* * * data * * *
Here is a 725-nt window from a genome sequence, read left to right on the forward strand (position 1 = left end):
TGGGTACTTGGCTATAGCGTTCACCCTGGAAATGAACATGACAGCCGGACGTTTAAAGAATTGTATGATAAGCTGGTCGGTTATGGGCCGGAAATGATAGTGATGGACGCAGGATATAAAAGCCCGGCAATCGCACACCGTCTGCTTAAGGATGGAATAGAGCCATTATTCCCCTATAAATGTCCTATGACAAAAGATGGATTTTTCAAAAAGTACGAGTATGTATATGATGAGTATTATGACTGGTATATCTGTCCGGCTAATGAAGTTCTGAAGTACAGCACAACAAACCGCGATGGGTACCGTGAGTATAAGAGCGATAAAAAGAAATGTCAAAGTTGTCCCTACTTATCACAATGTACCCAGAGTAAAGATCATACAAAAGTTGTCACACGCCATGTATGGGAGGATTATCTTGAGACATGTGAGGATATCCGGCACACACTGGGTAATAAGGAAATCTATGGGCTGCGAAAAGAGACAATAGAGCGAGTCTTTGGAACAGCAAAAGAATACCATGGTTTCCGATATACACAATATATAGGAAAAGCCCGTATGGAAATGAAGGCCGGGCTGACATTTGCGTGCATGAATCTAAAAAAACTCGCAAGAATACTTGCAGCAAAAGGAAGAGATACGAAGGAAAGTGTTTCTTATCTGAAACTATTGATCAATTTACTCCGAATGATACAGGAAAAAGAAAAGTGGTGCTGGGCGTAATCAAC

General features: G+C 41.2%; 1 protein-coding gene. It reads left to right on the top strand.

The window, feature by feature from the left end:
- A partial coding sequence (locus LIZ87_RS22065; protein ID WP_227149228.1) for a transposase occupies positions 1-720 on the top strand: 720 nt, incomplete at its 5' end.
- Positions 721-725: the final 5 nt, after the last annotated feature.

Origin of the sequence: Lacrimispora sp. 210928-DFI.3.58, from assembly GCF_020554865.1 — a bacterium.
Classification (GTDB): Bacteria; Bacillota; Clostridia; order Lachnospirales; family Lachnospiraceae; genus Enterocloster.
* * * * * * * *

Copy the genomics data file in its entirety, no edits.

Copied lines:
Here is a 725-nt window from a genome sequence, read left to right on the forward strand (position 1 = left end):
TGGGTACTTGGCTATAGCGTTCACCCTGGAAATGAACATGACAGCCGGACGTTTAAAGAATTGTATGATAAGCTGGTCGGTTATGGGCCGGAAATGATAGTGATGGACGCAGGATATAAAAGCCCGGCAATCGCACACCGTCTGCTTAAGGATGGAATAGAGCCATTATTCCCCTATAAATGTCCTATGACAAAAGATGGATTTTTCAAAAAGTACGAGTATGTATATGATGAGTATTATGACTGGTATATCTGTCCGGCTAATGAAGTTCTGAAGTACAGCACAACAAACCGCGATGGGTACCGTGAGTATAAGAGCGATAAAAAGAAATGTCAAAGTTGTCCCTACTTATCACAATGTACCCAGAGTAAAGATCATACAAAAGTTGTCACACGCCATGTATGGGAGGATTATCTTGAGACATGTGAGGATATCCGGCACACACTGGGTAATAAGGAAATCTATGGGCTGCGAAAAGAGACAATAGAGCGAGTCTTTGGAACAGCAAAAGAATACCATGGTTTCCGATATACACAATATATAGGAAAAGCCCGTATGGAAATGAAGGCCGGGCTGACATTTGCGTGCATGAATCTAAAAAAACTCGCAAGAATACTTGCAGCAAAAGGAAGAGATACGAAGGAAAGTGTTTCTTATCTGAAACTATTGATCAATTTACTCCGAATGATACAGGAAAAAGAAAAGTGGTGCTGGGCGTAATCAAC

General features: G+C 41.2%; 1 protein-coding gene. It reads left to right on the top strand.

The window, feature by feature from the left end:
- A partial coding sequence (locus LIZ87_RS22065; protein ID WP_227149228.1) for a transposase occupies positions 1-720 on the top strand: 720 nt, incomplete at its 5' end.
- Positions 721-725: the final 5 nt, after the last annotated feature.

Origin of the sequence: Lacrimispora sp. 210928-DFI.3.58, from assembly GCF_020554865.1 — a bacterium.
Classification (GTDB): Bacteria; Bacillota; Clostridia; order Lachnospirales; family Lachnospiraceae; genus Enterocloster.